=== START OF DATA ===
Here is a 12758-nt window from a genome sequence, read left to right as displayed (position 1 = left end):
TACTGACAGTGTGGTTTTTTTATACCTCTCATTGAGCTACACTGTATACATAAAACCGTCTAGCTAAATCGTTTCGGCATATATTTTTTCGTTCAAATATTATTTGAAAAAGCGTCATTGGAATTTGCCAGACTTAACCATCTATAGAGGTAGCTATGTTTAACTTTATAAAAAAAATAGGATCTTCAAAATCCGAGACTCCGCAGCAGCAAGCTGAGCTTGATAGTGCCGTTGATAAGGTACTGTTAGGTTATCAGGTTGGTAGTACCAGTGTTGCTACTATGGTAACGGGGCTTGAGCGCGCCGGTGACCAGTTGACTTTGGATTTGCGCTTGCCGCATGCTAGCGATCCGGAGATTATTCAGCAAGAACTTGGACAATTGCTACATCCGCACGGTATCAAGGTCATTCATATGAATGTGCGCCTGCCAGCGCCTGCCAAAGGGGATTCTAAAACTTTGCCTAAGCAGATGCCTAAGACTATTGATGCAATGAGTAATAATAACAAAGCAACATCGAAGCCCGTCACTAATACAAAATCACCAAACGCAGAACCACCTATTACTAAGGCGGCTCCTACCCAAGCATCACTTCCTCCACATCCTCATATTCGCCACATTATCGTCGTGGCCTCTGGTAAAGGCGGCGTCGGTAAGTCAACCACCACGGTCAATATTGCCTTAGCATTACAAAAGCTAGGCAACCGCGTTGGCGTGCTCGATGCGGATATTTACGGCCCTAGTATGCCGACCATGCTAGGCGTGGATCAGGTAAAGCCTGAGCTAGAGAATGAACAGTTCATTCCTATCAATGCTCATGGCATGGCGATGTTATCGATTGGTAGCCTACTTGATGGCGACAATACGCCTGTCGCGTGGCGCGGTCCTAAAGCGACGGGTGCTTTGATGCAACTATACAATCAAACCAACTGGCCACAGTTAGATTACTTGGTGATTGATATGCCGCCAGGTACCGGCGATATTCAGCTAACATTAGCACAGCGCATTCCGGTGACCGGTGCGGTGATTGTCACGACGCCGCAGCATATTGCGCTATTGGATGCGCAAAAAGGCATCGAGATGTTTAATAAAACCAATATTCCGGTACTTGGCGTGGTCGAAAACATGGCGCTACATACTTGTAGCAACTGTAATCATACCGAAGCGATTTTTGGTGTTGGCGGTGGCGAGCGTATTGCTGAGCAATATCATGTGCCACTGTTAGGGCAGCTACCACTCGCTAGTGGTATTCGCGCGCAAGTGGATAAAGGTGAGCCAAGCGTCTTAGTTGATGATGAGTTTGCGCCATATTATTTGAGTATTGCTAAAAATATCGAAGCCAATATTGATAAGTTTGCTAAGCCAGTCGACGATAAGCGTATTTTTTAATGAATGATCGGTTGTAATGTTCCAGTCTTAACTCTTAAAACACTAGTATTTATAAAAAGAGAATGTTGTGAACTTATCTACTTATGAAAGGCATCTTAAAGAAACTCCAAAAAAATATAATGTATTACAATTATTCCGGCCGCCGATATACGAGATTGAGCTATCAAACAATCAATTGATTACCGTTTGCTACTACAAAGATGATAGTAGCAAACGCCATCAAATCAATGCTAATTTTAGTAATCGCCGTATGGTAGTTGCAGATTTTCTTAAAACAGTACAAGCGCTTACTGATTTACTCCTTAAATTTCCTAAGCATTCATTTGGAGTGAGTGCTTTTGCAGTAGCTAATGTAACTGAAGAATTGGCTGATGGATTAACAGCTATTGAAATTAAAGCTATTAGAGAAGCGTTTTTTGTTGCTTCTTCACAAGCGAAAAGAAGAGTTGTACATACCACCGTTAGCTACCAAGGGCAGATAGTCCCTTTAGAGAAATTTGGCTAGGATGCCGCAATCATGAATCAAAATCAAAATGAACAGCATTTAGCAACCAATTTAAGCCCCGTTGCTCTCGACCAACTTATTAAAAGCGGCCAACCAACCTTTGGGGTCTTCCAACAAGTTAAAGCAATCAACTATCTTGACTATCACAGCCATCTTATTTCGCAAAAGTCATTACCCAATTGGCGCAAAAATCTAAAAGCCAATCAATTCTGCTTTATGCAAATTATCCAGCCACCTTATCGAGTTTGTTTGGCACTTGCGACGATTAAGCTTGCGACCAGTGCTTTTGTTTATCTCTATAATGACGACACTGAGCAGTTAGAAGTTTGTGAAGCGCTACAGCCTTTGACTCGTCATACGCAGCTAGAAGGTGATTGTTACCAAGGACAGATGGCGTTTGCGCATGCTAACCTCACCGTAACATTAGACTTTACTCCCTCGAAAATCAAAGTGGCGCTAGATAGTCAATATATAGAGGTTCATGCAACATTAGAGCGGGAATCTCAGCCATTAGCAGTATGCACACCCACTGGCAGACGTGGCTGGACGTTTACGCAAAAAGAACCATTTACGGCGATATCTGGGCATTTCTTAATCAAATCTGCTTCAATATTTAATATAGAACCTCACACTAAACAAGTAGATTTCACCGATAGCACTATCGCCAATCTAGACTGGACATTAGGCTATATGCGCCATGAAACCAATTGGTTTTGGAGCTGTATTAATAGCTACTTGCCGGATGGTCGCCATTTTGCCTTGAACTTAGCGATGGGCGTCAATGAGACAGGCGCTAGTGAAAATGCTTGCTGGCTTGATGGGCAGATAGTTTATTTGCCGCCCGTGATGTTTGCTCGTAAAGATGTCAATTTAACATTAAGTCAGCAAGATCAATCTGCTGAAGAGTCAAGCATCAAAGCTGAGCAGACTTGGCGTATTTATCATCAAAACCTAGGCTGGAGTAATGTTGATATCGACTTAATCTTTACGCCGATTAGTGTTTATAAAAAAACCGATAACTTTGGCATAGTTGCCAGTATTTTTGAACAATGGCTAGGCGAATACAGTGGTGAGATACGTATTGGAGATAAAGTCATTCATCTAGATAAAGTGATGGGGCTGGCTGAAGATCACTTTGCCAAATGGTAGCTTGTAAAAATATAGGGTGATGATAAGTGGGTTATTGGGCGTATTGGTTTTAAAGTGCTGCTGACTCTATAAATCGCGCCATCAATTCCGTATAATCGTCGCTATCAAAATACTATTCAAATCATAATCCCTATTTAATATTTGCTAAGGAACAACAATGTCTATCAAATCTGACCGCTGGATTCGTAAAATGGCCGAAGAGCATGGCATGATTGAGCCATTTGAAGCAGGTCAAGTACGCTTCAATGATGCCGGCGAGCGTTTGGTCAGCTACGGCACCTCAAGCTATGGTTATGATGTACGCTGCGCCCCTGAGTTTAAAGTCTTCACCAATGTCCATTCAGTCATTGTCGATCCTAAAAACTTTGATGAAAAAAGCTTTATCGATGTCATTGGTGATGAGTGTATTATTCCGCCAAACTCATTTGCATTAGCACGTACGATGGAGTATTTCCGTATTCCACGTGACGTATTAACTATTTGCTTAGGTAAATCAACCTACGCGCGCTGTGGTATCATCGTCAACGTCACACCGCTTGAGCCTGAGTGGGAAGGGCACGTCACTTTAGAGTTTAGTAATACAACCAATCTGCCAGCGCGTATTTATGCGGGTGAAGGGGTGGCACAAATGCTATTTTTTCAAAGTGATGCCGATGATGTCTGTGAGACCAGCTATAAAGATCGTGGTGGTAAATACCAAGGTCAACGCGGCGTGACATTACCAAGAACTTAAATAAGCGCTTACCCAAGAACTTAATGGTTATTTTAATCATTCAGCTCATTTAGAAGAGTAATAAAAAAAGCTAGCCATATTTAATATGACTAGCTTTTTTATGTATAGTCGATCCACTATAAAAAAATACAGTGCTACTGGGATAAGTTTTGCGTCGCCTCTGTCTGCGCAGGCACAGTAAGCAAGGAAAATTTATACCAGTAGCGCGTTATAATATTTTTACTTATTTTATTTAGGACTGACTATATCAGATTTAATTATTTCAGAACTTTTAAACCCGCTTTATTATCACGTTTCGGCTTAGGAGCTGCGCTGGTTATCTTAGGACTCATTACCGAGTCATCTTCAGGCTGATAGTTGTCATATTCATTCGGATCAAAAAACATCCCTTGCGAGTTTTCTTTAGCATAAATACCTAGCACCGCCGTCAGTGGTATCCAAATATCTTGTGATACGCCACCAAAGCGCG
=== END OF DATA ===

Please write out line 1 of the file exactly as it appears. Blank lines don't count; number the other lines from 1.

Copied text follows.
Here is a 12758-nt window from a genome sequence, read left to right as displayed (position 1 = left end):